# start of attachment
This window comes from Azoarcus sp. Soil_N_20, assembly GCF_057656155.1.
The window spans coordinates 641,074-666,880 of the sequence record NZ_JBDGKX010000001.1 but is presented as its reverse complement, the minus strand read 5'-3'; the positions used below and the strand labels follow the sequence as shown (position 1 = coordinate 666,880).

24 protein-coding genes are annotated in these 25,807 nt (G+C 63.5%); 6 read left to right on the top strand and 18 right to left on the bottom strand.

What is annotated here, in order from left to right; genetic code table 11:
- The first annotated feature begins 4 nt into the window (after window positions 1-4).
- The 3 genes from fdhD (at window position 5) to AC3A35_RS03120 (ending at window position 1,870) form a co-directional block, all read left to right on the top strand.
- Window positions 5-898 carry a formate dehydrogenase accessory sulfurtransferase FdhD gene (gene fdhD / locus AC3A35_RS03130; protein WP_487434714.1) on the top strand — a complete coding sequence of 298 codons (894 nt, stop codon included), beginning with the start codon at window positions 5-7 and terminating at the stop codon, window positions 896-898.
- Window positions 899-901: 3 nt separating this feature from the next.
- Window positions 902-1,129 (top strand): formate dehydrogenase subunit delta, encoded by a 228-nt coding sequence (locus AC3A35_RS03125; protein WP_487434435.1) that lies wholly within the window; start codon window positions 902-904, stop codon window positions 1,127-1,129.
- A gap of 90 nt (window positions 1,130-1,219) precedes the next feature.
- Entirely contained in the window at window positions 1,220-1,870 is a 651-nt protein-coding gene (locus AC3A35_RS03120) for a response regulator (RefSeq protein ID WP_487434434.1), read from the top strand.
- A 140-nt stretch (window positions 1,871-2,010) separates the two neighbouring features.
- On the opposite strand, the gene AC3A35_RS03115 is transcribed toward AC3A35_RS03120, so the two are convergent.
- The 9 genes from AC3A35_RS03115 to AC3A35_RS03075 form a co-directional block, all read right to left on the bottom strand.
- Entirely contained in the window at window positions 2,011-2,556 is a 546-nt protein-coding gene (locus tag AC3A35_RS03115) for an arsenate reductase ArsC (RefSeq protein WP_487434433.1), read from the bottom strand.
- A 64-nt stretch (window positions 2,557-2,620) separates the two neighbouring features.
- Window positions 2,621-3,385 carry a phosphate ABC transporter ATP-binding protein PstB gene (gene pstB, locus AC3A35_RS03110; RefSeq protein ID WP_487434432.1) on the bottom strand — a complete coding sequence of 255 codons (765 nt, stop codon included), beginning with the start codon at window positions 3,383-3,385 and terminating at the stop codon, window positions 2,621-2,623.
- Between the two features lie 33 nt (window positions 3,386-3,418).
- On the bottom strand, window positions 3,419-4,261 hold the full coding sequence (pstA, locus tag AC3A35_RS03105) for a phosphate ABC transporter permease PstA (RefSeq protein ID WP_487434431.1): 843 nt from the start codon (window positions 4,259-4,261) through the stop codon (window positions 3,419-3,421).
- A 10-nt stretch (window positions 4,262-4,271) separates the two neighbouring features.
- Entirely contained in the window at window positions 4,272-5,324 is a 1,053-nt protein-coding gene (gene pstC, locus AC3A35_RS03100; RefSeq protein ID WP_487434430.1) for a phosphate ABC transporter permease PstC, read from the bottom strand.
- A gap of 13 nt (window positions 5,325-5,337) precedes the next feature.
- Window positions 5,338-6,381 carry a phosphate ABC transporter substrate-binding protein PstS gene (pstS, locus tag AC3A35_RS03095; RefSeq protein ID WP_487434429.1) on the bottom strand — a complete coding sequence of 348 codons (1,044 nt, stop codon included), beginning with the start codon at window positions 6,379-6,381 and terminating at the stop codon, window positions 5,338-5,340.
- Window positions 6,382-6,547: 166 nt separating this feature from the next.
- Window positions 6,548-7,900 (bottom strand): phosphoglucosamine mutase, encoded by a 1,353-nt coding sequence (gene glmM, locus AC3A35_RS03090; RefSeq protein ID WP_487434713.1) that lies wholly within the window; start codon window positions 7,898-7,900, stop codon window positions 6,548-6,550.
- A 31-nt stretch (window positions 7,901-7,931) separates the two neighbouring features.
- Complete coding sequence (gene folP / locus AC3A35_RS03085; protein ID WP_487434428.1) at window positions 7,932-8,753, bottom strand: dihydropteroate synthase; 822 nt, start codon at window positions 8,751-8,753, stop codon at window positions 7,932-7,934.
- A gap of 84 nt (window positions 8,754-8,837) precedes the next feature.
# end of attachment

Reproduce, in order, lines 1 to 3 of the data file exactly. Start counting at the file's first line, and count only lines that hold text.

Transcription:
This window comes from Azoarcus sp. Soil_N_20, assembly GCF_057656155.1.
The window spans coordinates 641,074-666,880 of the sequence record NZ_JBDGKX010000001.1 but is presented as its reverse complement, the minus strand read 5'-3'; the positions used below and the strand labels follow the sequence as shown (position 1 = coordinate 666,880).

24 protein-coding genes are annotated in these 25,807 nt (G+C 63.5%); 6 read left to right on the top strand and 18 right to left on the bottom strand.